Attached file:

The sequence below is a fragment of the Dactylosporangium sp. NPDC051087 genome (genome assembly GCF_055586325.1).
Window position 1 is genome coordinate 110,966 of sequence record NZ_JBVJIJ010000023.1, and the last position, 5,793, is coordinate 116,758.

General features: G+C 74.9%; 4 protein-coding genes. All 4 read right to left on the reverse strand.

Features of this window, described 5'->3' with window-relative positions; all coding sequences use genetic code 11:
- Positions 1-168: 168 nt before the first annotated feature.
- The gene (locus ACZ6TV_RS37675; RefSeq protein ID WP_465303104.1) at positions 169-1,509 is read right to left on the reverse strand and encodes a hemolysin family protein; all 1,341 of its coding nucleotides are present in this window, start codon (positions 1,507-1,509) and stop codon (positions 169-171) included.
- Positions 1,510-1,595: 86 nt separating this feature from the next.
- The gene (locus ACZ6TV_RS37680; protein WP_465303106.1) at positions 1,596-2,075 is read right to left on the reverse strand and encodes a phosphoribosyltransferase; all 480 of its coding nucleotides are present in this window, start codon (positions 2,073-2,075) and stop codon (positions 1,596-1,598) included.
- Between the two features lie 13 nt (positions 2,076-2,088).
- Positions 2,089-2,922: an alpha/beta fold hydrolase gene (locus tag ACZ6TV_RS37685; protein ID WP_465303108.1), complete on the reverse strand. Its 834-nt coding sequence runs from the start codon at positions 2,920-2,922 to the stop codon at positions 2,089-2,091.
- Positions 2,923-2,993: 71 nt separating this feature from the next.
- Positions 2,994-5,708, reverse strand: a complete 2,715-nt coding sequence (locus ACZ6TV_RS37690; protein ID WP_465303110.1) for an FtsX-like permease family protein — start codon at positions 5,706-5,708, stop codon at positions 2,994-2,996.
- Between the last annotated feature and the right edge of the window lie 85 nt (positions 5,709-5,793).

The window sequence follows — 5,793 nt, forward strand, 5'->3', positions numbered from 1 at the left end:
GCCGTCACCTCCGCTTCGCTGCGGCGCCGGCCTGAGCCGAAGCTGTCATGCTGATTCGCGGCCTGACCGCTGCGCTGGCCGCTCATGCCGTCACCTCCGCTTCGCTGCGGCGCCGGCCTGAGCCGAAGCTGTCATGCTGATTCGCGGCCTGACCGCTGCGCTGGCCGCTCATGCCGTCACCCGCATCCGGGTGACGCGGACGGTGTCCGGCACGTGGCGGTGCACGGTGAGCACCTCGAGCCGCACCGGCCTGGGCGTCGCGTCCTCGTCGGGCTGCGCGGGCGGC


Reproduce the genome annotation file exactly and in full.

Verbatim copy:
The sequence below is a fragment of the Dactylosporangium sp. NPDC051087 genome (genome assembly GCF_055586325.1).
Window position 1 is genome coordinate 110,966 of sequence record NZ_JBVJIJ010000023.1, and the last position, 5,793, is coordinate 116,758.

General features: G+C 74.9%; 4 protein-coding genes. All 4 read right to left on the reverse strand.

Features of this window, described 5'->3' with window-relative positions; all coding sequences use genetic code 11:
- Positions 1-168: 168 nt before the first annotated feature.
- The gene (locus ACZ6TV_RS37675; RefSeq protein ID WP_465303104.1) at positions 169-1,509 is read right to left on the reverse strand and encodes a hemolysin family protein; all 1,341 of its coding nucleotides are present in this window, start codon (positions 1,507-1,509) and stop codon (positions 169-171) included.
- Positions 1,510-1,595: 86 nt separating this feature from the next.
- The gene (locus ACZ6TV_RS37680; protein WP_465303106.1) at positions 1,596-2,075 is read right to left on the reverse strand and encodes a phosphoribosyltransferase; all 480 of its coding nucleotides are present in this window, start codon (positions 2,073-2,075) and stop codon (positions 1,596-1,598) included.
- Between the two features lie 13 nt (positions 2,076-2,088).
- Positions 2,089-2,922: an alpha/beta fold hydrolase gene (locus tag ACZ6TV_RS37685; protein ID WP_465303108.1), complete on the reverse strand. Its 834-nt coding sequence runs from the start codon at positions 2,920-2,922 to the stop codon at positions 2,089-2,091.
- Positions 2,923-2,993: 71 nt separating this feature from the next.
- Positions 2,994-5,708, reverse strand: a complete 2,715-nt coding sequence (locus ACZ6TV_RS37690; protein ID WP_465303110.1) for an FtsX-like permease family protein — start codon at positions 5,706-5,708, stop codon at positions 2,994-2,996.
- Between the last annotated feature and the right edge of the window lie 85 nt (positions 5,709-5,793).

The window sequence follows — 5,793 nt, forward strand, 5'->3', positions numbered from 1 at the left end:
GCCGTCACCTCCGCTTCGCTGCGGCGCCGGCCTGAGCCGAAGCTGTCATGCTGATTCGCGGCCTGACCGCTGCGCTGGCCGCTCATGCCGTCACCTCCGCTTCGCTGCGGCGCCGGCCTGAGCCGAAGCTGTCATGCTGATTCGCGGCCTGACCGCTGCGCTGGCCGCTCATGCCGTCACCCGCATCCGGGTGACGCGGACGGTGTCCGGCACGTGGCGGTGCACGGTGAGCACCTCGAGCCGCACCGGCCTGGGCGTCGCGTCCTCGTCGGGCTGCGCGGGCGGC